Should we be worried, or is the all-island economy still booming?
Heightened risk driving more job growth
Firms are busy, job growth is rapid, real wages are increasing and access to talent is cited as the number one business concern. Yet, the economics fraternity is very concerned. Talk of overheating, impending slow-downs and downside risks seems at odds with many of the data points.
Economists and business leaders diverge
This apparent contradiction is not unique to Ireland. According to EY’s Global Capital Confidence Barometer, 93% of firms see the global economy as improving. However, the early 2019 macroeconomic data points to signs of weakness. Global forecasts have been revised downwards with continuing trade wars and sectoral disruption adversely impacting the outlook. Generally, strong job creation, low inflation and interest rates globally have bolstered domestic economies.
Labour market leads to modest upward revision in ROI
These forecasts are little changed from last quarter’s report with Republic of Ireland (ROI) growth modestly higher at 4.1% in 2019 and 3.3% in 2020. Northern Ireland (NI) forecast growth has been revised upwards to 1.1% for 2019, though UK forecasts are downgraded to 1.3% due to Brexit effects on investment and problems in the automotive sector. The upward revision in ROI is mainly due to positive quarter one jobs data with a further 20,600 net jobs created, resulting in over 81,000 net jobs in the year to Q1. NI employment rose by 1.7% (14,700 workforce jobs) in the year to Q1 2019, and we project modest growth for 2019 as a delayed Brexit and the associated paused investment postpones the modest contraction in employment to 2020.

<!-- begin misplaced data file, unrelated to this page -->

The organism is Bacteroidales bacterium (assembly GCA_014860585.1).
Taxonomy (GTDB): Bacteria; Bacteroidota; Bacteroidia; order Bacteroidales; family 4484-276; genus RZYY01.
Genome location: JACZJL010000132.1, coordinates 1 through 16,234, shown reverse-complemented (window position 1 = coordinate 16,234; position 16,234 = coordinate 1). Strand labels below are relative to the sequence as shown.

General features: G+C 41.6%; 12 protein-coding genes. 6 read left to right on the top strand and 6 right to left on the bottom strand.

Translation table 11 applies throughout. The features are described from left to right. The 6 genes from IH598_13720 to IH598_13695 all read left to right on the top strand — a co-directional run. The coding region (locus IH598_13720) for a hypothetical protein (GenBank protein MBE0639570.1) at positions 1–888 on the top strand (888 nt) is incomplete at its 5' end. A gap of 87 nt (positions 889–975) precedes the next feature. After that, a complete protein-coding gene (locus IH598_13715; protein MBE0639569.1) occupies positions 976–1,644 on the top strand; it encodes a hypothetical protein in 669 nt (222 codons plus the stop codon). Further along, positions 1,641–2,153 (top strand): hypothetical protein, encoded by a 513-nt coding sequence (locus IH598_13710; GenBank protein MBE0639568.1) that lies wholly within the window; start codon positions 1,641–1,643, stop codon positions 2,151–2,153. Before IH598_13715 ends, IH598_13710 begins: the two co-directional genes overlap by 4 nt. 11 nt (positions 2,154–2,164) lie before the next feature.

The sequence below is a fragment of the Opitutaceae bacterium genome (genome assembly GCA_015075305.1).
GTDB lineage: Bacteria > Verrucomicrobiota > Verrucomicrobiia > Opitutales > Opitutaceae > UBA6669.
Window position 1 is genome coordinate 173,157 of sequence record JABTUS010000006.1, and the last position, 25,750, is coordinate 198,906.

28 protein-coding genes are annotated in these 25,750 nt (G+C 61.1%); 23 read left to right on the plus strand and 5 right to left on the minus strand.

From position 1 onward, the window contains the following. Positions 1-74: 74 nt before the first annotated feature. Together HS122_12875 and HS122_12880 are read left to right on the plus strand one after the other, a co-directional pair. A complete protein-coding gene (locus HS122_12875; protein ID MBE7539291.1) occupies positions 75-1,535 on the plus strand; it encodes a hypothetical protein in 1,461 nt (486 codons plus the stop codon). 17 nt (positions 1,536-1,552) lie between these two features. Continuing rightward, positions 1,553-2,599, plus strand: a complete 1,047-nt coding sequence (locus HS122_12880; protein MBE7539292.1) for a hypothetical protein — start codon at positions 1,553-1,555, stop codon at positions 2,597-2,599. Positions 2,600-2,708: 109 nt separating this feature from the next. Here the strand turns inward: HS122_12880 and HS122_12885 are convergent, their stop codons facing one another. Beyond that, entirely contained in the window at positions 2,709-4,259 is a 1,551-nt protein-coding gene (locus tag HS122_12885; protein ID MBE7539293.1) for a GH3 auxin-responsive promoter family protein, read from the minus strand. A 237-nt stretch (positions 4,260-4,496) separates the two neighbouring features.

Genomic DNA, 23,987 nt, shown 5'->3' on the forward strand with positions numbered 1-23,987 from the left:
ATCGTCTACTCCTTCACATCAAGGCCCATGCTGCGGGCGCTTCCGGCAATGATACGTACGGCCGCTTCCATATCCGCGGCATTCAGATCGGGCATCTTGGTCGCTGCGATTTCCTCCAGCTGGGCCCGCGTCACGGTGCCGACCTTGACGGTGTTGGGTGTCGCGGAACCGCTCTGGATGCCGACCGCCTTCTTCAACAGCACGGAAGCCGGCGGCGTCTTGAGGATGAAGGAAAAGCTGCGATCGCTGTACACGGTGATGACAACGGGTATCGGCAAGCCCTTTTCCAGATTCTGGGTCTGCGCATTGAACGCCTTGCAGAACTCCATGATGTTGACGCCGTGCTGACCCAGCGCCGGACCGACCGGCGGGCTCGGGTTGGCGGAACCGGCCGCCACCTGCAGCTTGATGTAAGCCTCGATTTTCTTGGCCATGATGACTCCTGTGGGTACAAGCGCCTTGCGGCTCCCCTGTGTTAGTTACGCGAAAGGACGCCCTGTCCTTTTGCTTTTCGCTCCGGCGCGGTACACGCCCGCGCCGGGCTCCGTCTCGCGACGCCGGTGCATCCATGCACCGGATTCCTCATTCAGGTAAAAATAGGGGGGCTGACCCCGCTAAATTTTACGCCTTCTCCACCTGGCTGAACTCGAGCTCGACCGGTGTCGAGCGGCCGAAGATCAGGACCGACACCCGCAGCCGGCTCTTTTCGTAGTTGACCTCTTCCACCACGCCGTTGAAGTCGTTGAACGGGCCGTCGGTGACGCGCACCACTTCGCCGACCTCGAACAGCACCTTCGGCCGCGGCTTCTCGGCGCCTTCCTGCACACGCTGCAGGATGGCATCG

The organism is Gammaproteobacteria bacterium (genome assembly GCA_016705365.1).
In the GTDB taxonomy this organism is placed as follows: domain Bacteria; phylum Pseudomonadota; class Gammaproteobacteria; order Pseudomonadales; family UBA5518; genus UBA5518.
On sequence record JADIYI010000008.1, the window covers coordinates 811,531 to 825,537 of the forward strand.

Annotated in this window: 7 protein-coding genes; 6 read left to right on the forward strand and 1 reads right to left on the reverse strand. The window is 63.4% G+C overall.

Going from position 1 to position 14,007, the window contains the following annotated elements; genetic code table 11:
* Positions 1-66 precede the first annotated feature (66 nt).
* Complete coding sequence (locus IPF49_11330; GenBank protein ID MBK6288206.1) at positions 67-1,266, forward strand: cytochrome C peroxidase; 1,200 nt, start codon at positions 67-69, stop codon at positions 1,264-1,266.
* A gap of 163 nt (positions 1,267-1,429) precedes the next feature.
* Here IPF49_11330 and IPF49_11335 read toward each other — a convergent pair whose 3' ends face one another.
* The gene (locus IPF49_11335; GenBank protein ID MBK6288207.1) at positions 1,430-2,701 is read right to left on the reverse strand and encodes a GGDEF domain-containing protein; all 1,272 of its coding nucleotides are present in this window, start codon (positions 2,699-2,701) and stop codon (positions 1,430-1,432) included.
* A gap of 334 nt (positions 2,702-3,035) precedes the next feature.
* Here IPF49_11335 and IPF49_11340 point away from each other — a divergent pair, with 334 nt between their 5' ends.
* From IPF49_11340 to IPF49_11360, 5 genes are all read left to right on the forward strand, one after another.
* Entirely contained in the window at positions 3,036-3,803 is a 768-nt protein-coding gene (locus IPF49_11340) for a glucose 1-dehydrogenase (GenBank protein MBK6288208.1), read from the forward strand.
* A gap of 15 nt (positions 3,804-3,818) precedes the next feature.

Is inflation beginning to pick up?
In a tight labour market, economic theory suggests that pay increases should accelerate. After a long period of stagnation, that is beginning to occur. Both jurisdictions are experiencing overall wage increases above the rate of inflation (3.6% and 3.1% projected in 2019 for ROI and NI respectively). Although not expected to be a growing trend of accelerating wage demands, it should put upward pressure on inflation and increase business costs. Our forecasts expect a more rapid pick up in ROI inflation than most other forecasters (1.7% and 2.3% in 2019 and 2020 respectively), which in turn will slightly arrest growth in consumer spending.
How would the island cope with a ‘bad’ Brexit?
The Irish economy appears strong enough to avoid outright recession on the back of a ‘bad’ Brexit in which tariffs apply, though it would be very damaging for particular locations and sectors. EY’s Europe Attractiveness Survey shows significant pick up in ROI Foreign Direct Investment (FDI) (52% increase in 2018), a major component of which is an acceleration of British FDI into ROI. This concurs with our EY Financial Services Brexit Tracker which places Dublin as the most attractive destination for Financial Services moving from London. A global slowdown presents a much greater threat to ROI headline GDP growth than Brexit. NI’s growth is weaker and without a relocation boost, would likely be pushed into recession.